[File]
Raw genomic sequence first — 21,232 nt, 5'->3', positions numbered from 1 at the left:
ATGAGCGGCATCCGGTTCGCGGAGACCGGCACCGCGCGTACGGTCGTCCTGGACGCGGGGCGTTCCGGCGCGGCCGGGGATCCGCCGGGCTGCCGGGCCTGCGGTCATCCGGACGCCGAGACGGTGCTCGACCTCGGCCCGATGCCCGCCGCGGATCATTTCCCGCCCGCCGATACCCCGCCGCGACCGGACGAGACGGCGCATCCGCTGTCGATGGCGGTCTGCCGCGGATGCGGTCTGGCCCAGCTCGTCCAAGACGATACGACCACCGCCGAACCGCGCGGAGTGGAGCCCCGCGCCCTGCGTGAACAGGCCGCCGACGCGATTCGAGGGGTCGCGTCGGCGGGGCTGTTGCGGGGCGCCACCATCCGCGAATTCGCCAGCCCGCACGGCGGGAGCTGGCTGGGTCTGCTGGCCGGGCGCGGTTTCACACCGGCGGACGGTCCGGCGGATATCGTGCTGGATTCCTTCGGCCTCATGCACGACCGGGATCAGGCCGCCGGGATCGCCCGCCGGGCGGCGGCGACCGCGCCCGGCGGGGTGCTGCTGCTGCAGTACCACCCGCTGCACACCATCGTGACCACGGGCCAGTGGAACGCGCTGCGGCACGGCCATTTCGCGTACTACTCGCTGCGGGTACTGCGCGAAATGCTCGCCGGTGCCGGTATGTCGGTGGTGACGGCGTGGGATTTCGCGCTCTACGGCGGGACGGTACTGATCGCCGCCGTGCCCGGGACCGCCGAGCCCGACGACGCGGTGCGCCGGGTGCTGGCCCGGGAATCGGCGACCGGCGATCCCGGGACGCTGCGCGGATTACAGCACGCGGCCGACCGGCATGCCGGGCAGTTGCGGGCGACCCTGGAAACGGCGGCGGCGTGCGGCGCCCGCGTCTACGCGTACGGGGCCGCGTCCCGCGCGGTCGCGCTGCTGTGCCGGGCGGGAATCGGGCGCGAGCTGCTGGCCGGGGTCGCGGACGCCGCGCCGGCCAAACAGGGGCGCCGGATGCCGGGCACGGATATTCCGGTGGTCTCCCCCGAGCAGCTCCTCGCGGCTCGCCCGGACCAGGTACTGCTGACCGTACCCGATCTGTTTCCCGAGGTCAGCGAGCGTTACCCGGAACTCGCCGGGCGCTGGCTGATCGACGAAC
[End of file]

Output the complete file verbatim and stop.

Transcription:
Raw genomic sequence first — 21,232 nt, 5'->3', positions numbered from 1 at the left:
ATGAGCGGCATCCGGTTCGCGGAGACCGGCACCGCGCGTACGGTCGTCCTGGACGCGGGGCGTTCCGGCGCGGCCGGGGATCCGCCGGGCTGCCGGGCCTGCGGTCATCCGGACGCCGAGACGGTGCTCGACCTCGGCCCGATGCCCGCCGCGGATCATTTCCCGCCCGCCGATACCCCGCCGCGACCGGACGAGACGGCGCATCCGCTGTCGATGGCGGTCTGCCGCGGATGCGGTCTGGCCCAGCTCGTCCAAGACGATACGACCACCGCCGAACCGCGCGGAGTGGAGCCCCGCGCCCTGCGTGAACAGGCCGCCGACGCGATTCGAGGGGTCGCGTCGGCGGGGCTGTTGCGGGGCGCCACCATCCGCGAATTCGCCAGCCCGCACGGCGGGAGCTGGCTGGGTCTGCTGGCCGGGCGCGGTTTCACACCGGCGGACGGTCCGGCGGATATCGTGCTGGATTCCTTCGGCCTCATGCACGACCGGGATCAGGCCGCCGGGATCGCCCGCCGGGCGGCGGCGACCGCGCCCGGCGGGGTGCTGCTGCTGCAGTACCACCCGCTGCACACCATCGTGACCACGGGCCAGTGGAACGCGCTGCGGCACGGCCATTTCGCGTACTACTCGCTGCGGGTACTGCGCGAAATGCTCGCCGGTGCCGGTATGTCGGTGGTGACGGCGTGGGATTTCGCGCTCTACGGCGGGACGGTACTGATCGCCGCCGTGCCCGGGACCGCCGAGCCCGACGACGCGGTGCGCCGGGTGCTGGCCCGGGAATCGGCGACCGGCGATCCCGGGACGCTGCGCGGATTACAGCACGCGGCCGACCGGCATGCCGGGCAGTTGCGGGCGACCCTGGAAACGGCGGCGGCGTGCGGCGCCCGCGTCTACGCGTACGGGGCCGCGTCCCGCGCGGTCGCGCTGCTGTGCCGGGCGGGAATCGGGCGCGAGCTGCTGGCCGGGGTCGCGGACGCCGCGCCGGCCAAACAGGGGCGCCGGATGCCGGGCACGGATATTCCGGTGGTCTCCCCCGAGCAGCTCCTCGCGGCTCGCCCGGACCAGGTACTGCTGACCGTACCCGATCTGTTTCCCGAGGTCAGCGAGCGTTACCCGGAACTCGCCGGGCGCTGGCTGATCGACGAAC